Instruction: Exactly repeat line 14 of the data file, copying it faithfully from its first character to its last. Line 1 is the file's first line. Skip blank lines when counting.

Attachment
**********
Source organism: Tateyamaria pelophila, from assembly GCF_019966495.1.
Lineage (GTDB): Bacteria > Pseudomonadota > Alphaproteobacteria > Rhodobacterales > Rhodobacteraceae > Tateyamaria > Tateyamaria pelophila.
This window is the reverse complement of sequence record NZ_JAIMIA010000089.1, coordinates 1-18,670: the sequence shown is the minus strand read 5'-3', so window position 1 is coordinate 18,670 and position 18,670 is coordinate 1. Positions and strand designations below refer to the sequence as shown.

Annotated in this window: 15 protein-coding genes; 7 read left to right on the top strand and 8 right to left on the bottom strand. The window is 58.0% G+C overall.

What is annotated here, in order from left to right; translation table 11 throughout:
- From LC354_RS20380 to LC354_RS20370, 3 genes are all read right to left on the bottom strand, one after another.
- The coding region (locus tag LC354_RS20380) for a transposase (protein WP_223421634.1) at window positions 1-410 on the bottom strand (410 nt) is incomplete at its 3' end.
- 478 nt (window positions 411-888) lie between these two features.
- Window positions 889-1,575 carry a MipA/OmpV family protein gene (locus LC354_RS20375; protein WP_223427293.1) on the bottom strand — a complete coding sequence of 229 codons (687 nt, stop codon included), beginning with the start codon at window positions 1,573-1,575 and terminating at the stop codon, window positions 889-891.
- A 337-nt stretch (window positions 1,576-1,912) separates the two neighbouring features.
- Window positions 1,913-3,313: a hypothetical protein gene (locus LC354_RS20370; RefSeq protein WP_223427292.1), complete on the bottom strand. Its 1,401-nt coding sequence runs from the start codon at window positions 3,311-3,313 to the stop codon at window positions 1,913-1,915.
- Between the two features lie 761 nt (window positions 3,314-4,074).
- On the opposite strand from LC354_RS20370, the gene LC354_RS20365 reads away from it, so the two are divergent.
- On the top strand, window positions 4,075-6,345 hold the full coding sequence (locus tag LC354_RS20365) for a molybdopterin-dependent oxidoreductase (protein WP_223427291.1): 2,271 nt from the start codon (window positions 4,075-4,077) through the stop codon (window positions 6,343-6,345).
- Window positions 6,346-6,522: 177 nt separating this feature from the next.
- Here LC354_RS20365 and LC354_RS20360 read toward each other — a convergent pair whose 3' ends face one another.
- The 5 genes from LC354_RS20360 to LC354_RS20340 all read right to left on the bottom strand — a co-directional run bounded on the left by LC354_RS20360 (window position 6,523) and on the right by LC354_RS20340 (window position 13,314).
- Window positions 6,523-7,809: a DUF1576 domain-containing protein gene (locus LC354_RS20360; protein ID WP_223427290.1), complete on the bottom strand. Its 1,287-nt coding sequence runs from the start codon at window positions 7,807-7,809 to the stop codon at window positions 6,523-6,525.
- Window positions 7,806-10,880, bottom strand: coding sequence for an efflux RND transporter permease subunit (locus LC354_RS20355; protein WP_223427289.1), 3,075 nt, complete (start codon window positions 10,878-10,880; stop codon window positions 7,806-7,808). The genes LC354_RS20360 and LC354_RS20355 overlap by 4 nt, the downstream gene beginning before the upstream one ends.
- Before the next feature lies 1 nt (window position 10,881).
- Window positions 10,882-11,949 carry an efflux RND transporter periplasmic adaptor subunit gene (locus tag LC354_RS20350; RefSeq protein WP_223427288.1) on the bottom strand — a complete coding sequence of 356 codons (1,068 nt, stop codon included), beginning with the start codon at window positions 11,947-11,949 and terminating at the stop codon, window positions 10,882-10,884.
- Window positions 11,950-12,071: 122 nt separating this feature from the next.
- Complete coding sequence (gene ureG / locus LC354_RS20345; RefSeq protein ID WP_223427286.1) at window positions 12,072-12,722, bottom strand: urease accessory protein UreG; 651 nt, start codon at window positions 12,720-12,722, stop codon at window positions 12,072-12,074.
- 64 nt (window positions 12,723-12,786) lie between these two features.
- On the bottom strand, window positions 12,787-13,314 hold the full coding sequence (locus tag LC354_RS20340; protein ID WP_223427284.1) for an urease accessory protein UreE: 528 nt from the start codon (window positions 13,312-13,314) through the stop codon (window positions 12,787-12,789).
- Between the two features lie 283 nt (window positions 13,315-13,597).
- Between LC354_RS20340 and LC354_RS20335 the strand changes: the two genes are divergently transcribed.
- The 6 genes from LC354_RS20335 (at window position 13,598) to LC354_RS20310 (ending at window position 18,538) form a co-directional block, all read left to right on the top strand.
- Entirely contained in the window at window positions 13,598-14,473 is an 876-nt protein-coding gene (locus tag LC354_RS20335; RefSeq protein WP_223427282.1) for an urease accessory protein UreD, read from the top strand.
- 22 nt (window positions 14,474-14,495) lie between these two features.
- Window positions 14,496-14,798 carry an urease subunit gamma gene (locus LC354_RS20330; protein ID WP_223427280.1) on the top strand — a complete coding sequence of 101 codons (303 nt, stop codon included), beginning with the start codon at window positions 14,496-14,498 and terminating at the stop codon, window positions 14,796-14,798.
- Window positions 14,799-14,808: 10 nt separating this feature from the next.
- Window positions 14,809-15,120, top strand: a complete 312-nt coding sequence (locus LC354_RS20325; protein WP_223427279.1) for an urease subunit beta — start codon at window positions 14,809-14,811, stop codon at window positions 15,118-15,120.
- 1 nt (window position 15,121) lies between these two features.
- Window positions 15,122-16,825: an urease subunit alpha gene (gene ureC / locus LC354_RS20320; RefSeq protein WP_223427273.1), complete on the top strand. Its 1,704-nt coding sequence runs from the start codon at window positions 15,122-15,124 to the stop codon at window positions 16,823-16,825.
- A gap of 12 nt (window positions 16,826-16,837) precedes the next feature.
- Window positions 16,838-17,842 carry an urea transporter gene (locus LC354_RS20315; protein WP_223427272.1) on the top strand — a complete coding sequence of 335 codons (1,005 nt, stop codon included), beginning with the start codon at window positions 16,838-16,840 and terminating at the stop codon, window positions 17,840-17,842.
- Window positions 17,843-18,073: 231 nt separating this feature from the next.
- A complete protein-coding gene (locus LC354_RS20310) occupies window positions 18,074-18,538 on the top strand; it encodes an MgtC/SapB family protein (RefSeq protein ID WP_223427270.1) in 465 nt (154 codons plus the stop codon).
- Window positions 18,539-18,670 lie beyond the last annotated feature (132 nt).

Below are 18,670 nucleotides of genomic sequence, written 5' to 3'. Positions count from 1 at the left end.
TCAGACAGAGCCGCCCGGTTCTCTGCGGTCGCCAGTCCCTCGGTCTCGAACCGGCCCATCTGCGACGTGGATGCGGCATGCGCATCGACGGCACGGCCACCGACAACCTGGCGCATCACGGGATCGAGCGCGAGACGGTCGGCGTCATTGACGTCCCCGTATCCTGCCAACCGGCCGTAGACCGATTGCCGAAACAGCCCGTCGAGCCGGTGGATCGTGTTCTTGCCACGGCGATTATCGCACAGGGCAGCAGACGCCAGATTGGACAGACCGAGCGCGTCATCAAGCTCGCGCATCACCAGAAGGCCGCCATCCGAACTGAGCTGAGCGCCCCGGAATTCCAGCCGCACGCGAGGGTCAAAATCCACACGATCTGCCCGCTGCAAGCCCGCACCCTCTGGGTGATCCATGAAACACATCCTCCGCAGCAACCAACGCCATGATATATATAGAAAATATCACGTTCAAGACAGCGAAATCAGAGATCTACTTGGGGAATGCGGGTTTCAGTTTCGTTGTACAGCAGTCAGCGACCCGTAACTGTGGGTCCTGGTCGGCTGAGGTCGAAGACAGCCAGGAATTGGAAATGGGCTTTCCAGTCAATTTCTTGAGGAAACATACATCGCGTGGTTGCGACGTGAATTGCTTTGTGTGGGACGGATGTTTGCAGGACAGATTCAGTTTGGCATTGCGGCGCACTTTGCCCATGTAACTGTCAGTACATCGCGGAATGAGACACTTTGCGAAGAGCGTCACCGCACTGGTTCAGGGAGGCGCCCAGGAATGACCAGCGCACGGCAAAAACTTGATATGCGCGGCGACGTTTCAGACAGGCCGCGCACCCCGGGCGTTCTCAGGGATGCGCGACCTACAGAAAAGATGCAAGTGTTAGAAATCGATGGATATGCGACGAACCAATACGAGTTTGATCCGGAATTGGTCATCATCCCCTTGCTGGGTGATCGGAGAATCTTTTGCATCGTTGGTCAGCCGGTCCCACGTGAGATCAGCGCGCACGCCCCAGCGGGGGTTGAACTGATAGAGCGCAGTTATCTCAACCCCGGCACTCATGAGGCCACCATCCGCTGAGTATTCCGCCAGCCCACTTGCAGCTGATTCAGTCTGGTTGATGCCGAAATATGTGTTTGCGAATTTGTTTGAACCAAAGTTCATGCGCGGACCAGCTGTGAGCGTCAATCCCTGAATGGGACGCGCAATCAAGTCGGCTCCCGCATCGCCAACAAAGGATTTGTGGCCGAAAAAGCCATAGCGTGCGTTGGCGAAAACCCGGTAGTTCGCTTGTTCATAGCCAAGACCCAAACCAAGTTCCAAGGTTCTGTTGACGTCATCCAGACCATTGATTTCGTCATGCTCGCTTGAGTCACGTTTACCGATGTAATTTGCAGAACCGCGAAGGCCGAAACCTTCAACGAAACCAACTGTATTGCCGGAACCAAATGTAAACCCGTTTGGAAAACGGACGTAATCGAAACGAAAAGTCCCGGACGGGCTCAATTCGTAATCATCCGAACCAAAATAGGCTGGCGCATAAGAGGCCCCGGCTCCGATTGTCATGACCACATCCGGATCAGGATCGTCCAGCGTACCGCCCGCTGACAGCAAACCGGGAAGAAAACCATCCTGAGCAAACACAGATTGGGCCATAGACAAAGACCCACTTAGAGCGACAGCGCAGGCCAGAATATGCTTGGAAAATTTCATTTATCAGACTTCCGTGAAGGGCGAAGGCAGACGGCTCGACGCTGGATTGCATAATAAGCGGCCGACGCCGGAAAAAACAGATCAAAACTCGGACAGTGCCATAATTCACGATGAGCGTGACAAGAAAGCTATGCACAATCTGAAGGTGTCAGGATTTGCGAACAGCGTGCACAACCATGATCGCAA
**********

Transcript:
- On the top strand, window positions 4,075-6,345 hold the full coding sequence (locus tag LC354_RS20365) for a molybdopterin-dependent oxidoreductase (protein WP_223427291.1): 2,271 nt from the start codon (window positions 4,075-4,077) through the stop codon (window positions 6,343-6,345).